Volume 107, Issue 2, Pages 373–378
Paweł Jóźków, M.D., Ph.D., Marek Mędraś, M.D., Ph.D., Felicja Lwow, Ph.D., Aleksandra Zagrodna, Ph.D., Małgorzata Słowińska-Lisowska, Ph.D.
To evaluate whether the level of everyday physical activity is associated with semen quality in young men.
Universities, clubs, and societies.
Young healthy men (aged 18–35 years) with unknown fertility (n = 177).
Collection of data on medical history, lifestyle factors (physical activity, nutrition, addictions), and environmental threats (exposure of gonads to cellular phones, laptops). Collection of semen samples.
Main Outcome Measure(s)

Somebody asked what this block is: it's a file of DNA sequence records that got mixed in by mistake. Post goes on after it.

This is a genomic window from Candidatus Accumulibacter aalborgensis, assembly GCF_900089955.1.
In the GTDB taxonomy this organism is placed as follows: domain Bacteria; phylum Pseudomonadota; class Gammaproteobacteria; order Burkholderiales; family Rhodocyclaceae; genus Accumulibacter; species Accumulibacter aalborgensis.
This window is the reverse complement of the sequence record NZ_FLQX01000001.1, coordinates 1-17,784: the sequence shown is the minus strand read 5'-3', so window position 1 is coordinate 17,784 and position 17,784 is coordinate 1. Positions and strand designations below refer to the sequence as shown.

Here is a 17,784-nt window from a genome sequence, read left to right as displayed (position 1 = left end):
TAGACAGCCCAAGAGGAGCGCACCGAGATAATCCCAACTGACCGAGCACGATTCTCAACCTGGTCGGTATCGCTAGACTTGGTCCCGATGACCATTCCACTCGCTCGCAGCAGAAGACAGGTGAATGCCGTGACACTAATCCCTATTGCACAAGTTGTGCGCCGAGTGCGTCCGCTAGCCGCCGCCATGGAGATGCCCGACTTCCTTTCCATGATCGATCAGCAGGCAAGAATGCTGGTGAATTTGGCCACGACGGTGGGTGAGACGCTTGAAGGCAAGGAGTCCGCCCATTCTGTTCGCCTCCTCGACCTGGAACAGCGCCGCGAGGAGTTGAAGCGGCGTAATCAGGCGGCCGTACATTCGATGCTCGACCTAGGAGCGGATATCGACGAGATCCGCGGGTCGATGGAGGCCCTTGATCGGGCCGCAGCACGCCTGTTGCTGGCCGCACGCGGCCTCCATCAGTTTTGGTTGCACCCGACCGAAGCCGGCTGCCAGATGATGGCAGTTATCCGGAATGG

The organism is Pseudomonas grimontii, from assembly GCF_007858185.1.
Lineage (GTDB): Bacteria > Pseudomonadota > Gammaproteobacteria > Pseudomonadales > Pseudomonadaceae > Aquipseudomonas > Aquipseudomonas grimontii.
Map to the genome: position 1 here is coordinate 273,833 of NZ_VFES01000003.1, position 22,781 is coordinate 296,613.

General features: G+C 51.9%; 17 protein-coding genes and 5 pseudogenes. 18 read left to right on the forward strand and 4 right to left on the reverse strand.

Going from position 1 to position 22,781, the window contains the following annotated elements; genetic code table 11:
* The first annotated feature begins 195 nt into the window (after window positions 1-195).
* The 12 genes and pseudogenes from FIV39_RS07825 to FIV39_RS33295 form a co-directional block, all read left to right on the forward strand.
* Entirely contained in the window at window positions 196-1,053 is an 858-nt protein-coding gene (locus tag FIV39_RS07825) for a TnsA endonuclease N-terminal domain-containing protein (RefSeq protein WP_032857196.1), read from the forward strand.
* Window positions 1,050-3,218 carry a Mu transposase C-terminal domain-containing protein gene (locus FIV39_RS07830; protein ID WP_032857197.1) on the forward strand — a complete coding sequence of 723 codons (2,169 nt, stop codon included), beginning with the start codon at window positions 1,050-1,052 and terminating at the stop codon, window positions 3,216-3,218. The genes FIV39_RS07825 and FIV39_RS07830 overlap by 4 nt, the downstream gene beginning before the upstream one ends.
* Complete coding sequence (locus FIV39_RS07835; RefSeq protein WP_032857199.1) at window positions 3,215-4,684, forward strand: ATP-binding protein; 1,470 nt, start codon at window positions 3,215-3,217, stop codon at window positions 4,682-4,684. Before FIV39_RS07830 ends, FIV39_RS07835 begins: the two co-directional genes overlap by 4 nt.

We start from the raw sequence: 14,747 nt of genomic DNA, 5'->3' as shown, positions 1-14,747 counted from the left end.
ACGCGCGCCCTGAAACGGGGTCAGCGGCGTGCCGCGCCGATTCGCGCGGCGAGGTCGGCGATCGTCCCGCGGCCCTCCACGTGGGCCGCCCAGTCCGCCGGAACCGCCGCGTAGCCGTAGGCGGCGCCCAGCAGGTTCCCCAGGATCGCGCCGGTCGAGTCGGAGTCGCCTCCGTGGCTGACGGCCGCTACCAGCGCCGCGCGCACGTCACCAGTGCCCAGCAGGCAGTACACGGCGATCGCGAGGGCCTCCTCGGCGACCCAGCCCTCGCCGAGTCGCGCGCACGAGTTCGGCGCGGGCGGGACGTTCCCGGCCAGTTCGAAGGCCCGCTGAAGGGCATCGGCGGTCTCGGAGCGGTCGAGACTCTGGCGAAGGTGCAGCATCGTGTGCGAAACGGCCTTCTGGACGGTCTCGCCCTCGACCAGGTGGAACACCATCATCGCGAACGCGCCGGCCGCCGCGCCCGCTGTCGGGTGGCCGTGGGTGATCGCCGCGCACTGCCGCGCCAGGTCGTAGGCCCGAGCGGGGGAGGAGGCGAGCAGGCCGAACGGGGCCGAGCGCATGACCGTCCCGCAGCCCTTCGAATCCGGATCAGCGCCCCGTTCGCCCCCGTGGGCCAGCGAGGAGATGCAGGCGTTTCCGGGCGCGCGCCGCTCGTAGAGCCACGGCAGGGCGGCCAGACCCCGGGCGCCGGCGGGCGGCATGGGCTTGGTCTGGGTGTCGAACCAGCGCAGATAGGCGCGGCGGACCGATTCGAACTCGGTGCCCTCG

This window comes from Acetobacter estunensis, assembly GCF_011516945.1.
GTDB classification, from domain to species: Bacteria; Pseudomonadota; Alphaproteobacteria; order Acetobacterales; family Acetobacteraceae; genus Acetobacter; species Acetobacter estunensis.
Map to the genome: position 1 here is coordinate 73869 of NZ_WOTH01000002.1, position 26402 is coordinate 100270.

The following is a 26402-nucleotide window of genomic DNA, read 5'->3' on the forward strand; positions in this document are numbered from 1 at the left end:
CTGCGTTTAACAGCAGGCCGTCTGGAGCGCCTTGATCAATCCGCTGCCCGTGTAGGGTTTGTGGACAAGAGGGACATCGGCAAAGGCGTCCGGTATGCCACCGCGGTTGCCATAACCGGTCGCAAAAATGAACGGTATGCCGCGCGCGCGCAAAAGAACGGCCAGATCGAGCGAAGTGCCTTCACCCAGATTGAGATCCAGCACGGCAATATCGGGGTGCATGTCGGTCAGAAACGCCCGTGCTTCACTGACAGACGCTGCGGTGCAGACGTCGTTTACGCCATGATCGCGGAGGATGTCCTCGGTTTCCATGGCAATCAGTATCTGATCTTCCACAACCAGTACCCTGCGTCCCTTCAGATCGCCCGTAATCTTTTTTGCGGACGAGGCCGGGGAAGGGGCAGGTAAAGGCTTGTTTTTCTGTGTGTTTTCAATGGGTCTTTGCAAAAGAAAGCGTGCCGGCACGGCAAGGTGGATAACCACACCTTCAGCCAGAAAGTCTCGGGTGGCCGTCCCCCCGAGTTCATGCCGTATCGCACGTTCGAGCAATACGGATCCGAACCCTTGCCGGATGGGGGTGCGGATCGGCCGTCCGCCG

Men who were physically more active (3rd and 4th quartiles) had a higher percentage of immotile sperm than less active subjects (1st and 2nd quartiles). The mean (95% confidence interval) percentages were, respectively: 53% (38%–69%) and 51% (41%–61%) versus 38% (28%–49%) and 39% (29%–48%). Other semen parameters were unrelated to physical effort.
Physical activity might be associated with an altered percentage of immotile sperm in young, lean, educated men who have not fathered children.
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